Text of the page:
[Marxism] Doug Henwood on the Nation's endorsement of Obama

Louis Proyect lnp3 at panix.com
Thu Oct 18 12:06:18 MDT 2012


http://www.thenation.com/article/170650/why-should-left-support-obama
Why Should the Left Support Obama?
Doug Henwood | October 17, 2012

As I paged through this magazine’s recent presidential endorsement 
issue, I searched vainly for the “plague on both their houses” point of 
view. Though many Obama fans are happy to cite the spirit of the Occupy 
movement, they don’t want any part of the skepticism about electoral 
politics that many Occupiers express. Vote Green, vote Socialist 
Workers, don’t vote at all—there was no trace of those venerable 
positions in these pages.

I’m not sure that I’d embrace any of those positions myself. But I wish, 
just once, an endorsement of a Democratic presidential candidate coming 
from the left would mull over some serious structural issues that are at 
stake.

There are certain eternally recurrent features of these endorsement 
editorials, and they are depressing. The shortcomings of this year’s 
Democrat are acknowledged, only to be dismissed, because this is always 
the most important election since 1932, or maybe 1860. If the Democrats 
lose, brownshirts will move into the Oval Office. It will be repression 
and immiseration at home and aggressive war abroad. Sure, there will be 
some repression, immiseration and war even if the Dem wins, but see 
above re dismissal of shortcomings.

The persistence of the pattern is no exaggeration. Here’s something from 
a 1967 essay by Hal Draper on the imminent 1968 election: “Every time 
the liberal labor left has made noises about its dissatisfaction with 
what Washington was trickling through, all the Democrats had to do was 
bring out the bogy of the Republican right. The lib-labs would then 
swoon, crying ‘The fascists are coming!’ and vote for the Lesser Evil.”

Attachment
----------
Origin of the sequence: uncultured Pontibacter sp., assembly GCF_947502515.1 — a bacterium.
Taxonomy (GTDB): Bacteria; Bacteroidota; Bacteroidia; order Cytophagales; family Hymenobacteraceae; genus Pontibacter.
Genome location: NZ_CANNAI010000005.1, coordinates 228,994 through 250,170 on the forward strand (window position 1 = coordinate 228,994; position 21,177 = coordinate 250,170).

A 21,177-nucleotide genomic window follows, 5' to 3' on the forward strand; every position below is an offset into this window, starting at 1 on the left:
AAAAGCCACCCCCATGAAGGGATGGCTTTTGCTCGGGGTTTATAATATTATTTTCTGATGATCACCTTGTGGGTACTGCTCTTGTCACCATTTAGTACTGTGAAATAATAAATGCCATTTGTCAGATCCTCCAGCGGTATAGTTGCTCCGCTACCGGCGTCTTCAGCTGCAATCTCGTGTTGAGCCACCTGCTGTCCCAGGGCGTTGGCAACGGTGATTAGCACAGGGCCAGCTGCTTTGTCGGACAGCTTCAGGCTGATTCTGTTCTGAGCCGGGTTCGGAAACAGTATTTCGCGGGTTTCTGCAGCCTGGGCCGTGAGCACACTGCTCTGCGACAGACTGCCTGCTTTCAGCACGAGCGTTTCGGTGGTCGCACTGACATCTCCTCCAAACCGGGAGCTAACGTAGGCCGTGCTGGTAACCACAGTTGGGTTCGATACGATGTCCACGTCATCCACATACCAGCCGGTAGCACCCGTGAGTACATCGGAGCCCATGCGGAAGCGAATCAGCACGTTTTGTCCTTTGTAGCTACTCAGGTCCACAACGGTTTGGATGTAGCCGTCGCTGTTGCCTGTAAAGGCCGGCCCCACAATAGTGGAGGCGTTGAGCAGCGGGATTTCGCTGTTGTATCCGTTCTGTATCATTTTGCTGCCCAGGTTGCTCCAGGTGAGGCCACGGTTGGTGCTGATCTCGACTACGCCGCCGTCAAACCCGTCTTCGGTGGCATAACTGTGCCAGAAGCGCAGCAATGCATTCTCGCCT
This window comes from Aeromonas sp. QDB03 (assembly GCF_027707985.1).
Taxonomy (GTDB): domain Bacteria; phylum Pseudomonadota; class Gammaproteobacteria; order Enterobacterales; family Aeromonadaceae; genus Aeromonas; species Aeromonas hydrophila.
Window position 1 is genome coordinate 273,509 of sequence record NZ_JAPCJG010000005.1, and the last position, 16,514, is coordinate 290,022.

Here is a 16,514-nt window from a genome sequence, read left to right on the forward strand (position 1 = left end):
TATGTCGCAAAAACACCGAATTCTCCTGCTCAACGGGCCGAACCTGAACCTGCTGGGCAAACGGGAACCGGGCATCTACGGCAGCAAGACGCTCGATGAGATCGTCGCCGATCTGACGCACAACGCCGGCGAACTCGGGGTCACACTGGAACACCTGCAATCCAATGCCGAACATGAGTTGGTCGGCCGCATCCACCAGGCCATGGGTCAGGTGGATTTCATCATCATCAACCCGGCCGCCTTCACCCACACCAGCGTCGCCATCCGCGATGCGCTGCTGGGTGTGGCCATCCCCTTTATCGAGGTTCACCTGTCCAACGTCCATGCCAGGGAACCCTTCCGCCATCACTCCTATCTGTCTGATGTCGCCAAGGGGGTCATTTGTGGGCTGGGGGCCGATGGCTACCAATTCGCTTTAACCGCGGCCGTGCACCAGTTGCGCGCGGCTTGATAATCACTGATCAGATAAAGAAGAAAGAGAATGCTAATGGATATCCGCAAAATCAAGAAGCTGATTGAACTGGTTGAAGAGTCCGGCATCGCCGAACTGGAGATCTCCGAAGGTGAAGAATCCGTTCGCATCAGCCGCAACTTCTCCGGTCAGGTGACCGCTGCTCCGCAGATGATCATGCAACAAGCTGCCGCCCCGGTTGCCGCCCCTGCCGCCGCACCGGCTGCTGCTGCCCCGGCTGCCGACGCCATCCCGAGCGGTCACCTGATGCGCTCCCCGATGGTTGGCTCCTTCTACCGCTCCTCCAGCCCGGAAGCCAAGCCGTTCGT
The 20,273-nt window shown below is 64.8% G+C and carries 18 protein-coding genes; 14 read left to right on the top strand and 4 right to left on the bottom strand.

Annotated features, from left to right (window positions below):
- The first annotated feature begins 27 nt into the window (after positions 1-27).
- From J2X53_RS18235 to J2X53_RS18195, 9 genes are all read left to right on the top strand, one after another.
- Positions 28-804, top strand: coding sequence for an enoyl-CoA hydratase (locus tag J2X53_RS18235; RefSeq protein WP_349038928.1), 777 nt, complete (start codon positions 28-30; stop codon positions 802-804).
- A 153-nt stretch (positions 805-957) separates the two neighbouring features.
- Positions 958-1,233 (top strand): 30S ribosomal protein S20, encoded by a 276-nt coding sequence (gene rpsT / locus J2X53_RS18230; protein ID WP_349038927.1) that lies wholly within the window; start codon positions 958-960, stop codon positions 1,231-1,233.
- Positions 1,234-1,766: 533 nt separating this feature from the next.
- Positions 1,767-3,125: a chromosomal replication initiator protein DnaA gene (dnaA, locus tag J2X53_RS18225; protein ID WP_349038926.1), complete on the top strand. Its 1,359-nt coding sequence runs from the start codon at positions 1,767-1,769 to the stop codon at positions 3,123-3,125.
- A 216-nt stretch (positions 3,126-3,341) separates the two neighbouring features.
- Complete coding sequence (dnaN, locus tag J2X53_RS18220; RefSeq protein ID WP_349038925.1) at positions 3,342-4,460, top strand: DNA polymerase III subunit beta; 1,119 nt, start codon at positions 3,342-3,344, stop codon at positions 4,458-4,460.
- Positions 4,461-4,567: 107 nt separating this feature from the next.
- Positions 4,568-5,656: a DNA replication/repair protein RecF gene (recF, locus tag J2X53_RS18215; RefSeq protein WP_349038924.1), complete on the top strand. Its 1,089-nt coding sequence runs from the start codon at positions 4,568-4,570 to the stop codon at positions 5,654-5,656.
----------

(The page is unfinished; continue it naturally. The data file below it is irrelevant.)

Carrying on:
And what is the consequence of that swoon? Draper’s answer: “the 
Democrats have learned well that they have the lib-lab vote in their 
back pocket, and that therefore the forces to be appeased are those 
forces to the right.” Almost every editorial urging a vote for this 
year’s Dem will lament the rightward move of our politics without ever 
considering the contribution of such calls to the process.

Back in 2008, I recall a group of self-styled Progressives for Obama 
resolving to hold his “feet to the fire” should he drift rightward in 
office. That amazed me, considering that none of them would ever 
consider withholding a vote and/or urging others to do so. In an 
election likely to turn on a couple of percentage points, the threat of 
exit could have some force. But it’s hard to imagine it ever being 
exercised—because of the brownshirts in the wings.

Another recurrent feature of the genre: a lament over the Democrats’ 
lack of spine, which is often treated as a curable condition. But in 
fact the invertebrate status is a symptom of the party’s fundamental 
contradiction: it’s a party of business that has to pretend for 
electoral reasons that it’s not. Related to that, it’s getting harder to 
say what the party’s core beliefs are. Republicans have a coherent 
philosophy—loopy and often terrifying, yes, but coherent—which they use 
to fire up an impassioned base. The Democrats can’t risk getting their 
base too excited, lest it scare their funders.

That fundamental problem is worsened by Obama’s personality. Unlike 
Franklin Roosevelt, who in a marvelous 1936 speech announced that he 
welcomed the hatred of the rich, Obama craves their approval. Roosevelt 
emerged from the aristocracy and had the confidence to step on their 
toes now and then. Obama, born into modest circumstances, was groomed 
for power from an early age by elite institutions, and has little taste 
for toe-stomping. So instead of a wholesale renovation of the financial 
architecture in the style of the New Deal, we got the weak tea of 
Dodd–Frank.

I would prefer that Obama win the election—not so much because he’d be 
so much better than Romney on policy but because he will disappoint so 
many of his loyalists that it would be good for radical politics. 
Instead of people bellyaching about McCain’s awfulness, as they would 
have had he won in 2008, we got Occupy. Occupy faded, in part because 
attention was turned to the presidential campaign. I’m hoping that come 
November 7, we can turn away from big-time electoral politics again, 
which is where people who want more than minor transformations should be 
looking. Presidential politics, given the power of money and all our 
constitutional structures that nurture orthodoxy, is the natural terrain 
of the big boys. It would be much more fruitful to organize around 
specific issues, like single-payer health insurance and living-wage 
bills; to develop better institutions, like livelier unions and third 
and fourth parties; and if one must work in the electoral realm, to 
build from the bottom up, where the likes of us could actually make a 
difference.





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